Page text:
In the tradition of The Other Boleyn Girl, The Sisters of Versailles is a clever, intelligent, and absorbing novel that historical fiction fans will devour. Based on meticulous research on a group of women never before written about in English, Sally Christie's stunning debut is a complex exploration of power and sisterhood; of the admiration, competition, and even hatred that can coexist within a family when the stakes are high enough.

French history is an area that my knowledge is considered sketchy at best and what I do know, is primarily Marie Antoinette/Louis XVI and Napoleon. And…that’s about it. Of course I have heard of The Sun King and Louis XV, but I couldn’t tell you much more than their names. So, quite frankly, I had never heard of the Nesle sisters. But let me tell you, if you think The Sun King (Louis XIV) and Charles II of England had interesting mistresses, Louis XV is right up there with them (and if you love reading about their exploits, you will enjoy this book too)!

With five sisters that are all going to have significant leading roles in the novel, they need to each be established as their own identity. Christie does a great job very early on of establishing these ladies as their own people, right from their childhood. And their personalities later on in life were consistent with their childhood lives – which was nice to see the consistency. And I had very decided opinions on ALL of these women: I HATED Pauline the whole time; came to HATE Mary-Anne over time; felt bad for Louise and really wanted her to stop being a push-over; Hortense was so righteous and occasionally got on my nerves; and Diane who was sort of innocent in the hedonistic world of Versailles. I feel like in their own sort of skewed way, these ladies represented a traditional sisterly arrangement (as traditional as you can be when 4 of the 5 sleep with the same man!); they supported each other, fought with each other, and pushed each other out to take on the spotlight. Besides the sisters, we were given a great cast of side characters and you really get to know them, they are not just on the fringes – this includes the Queen, the king’s ministers, some of the other ladies that the women are frenemies with. And don’t forget the King himself! These women represented over a decade of the king’s life and through their window we see the king grow and change through time as he learns from them and also comes into his own after the death of the cardinal.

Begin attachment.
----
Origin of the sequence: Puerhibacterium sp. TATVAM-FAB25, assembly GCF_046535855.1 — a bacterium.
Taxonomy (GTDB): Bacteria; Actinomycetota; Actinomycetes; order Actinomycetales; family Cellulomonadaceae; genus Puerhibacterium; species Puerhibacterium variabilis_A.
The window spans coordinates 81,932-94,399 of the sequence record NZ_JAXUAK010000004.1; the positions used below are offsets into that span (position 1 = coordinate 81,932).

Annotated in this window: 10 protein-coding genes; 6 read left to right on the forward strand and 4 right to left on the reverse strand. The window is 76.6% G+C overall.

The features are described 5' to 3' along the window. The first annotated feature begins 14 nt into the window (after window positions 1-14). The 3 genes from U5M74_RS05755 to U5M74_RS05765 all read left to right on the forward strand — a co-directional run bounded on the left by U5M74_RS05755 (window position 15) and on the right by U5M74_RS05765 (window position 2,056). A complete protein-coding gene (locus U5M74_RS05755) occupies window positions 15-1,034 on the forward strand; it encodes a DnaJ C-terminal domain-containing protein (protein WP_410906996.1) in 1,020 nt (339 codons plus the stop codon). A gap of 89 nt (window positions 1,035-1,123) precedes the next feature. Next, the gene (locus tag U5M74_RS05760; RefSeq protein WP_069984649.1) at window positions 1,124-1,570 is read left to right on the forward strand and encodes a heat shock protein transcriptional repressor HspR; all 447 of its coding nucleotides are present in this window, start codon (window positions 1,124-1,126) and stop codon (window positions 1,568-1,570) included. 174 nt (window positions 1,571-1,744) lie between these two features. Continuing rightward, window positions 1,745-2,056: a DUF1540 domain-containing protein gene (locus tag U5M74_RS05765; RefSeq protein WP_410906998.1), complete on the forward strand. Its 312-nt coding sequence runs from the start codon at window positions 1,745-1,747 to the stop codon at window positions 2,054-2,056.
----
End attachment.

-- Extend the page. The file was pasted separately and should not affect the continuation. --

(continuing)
The plot raced right along, I have nothing to complain about there. The way the story bounces back and forth between the different sisters as narrators keeps it lively and shifts your perspective, which certainly helps move the plot along. Additionally, with a story focused on court intrigue and rivalry between sisters, there is ALWAYS something happening.